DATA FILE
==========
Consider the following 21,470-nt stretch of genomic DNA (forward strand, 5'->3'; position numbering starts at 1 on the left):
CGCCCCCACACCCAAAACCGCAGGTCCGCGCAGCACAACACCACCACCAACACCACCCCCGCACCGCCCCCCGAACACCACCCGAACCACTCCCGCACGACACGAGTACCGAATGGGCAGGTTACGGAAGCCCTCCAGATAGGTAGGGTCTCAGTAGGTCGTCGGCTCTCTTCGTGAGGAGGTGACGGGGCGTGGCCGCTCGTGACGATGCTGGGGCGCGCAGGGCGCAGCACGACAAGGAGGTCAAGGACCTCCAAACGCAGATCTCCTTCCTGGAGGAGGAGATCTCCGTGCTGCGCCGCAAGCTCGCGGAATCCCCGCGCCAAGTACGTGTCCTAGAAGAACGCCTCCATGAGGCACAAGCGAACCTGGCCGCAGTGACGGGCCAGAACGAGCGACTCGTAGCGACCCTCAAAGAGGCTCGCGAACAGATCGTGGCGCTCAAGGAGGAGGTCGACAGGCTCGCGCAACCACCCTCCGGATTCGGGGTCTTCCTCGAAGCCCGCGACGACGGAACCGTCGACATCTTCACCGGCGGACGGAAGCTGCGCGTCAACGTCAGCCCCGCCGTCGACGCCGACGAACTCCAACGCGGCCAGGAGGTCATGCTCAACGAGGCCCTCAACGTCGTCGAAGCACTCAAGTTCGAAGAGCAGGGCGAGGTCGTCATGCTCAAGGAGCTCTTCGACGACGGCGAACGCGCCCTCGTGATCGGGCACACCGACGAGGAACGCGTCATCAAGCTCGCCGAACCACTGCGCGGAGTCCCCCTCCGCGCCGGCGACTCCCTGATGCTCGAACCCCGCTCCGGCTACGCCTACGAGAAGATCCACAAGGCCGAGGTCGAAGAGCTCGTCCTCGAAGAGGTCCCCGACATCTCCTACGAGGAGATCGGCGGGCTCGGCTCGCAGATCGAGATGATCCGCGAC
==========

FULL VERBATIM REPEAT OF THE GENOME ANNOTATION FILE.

Consider the following 21,470-nt stretch of genomic DNA (forward strand, 5'->3'; position numbering starts at 1 on the left):
CGCCCCCACACCCAAAACCGCAGGTCCGCGCAGCACAACACCACCACCAACACCACCCCCGCACCGCCCCCCGAACACCACCCGAACCACTCCCGCACGACACGAGTACCGAATGGGCAGGTTACGGAAGCCCTCCAGATAGGTAGGGTCTCAGTAGGTCGTCGGCTCTCTTCGTGAGGAGGTGACGGGGCGTGGCCGCTCGTGACGATGCTGGGGCGCGCAGGGCGCAGCACGACAAGGAGGTCAAGGACCTCCAAACGCAGATCTCCTTCCTGGAGGAGGAGATCTCCGTGCTGCGCCGCAAGCTCGCGGAATCCCCGCGCCAAGTACGTGTCCTAGAAGAACGCCTCCATGAGGCACAAGCGAACCTGGCCGCAGTGACGGGCCAGAACGAGCGACTCGTAGCGACCCTCAAAGAGGCTCGCGAACAGATCGTGGCGCTCAAGGAGGAGGTCGACAGGCTCGCGCAACCACCCTCCGGATTCGGGGTCTTCCTCGAAGCCCGCGACGACGGAACCGTCGACATCTTCACCGGCGGACGGAAGCTGCGCGTCAACGTCAGCCCCGCCGTCGACGCCGACGAACTCCAACGCGGCCAGGAGGTCATGCTCAACGAGGCCCTCAACGTCGTCGAAGCACTCAAGTTCGAAGAGCAGGGCGAGGTCGTCATGCTCAAGGAGCTCTTCGACGACGGCGAACGCGCCCTCGTGATCGGGCACACCGACGAGGAACGCGTCATCAAGCTCGCCGAACCACTGCGCGGAGTCCCCCTCCGCGCCGGCGACTCCCTGATGCTCGAACCCCGCTCCGGCTACGCCTACGAGAAGATCCACAAGGCCGAGGTCGAAGAGCTCGTCCTCGAAGAGGTCCCCGACATCTCCTACGAGGAGATCGGCGGGCTCGGCTCGCAGATCGAGATGATCCGCGAC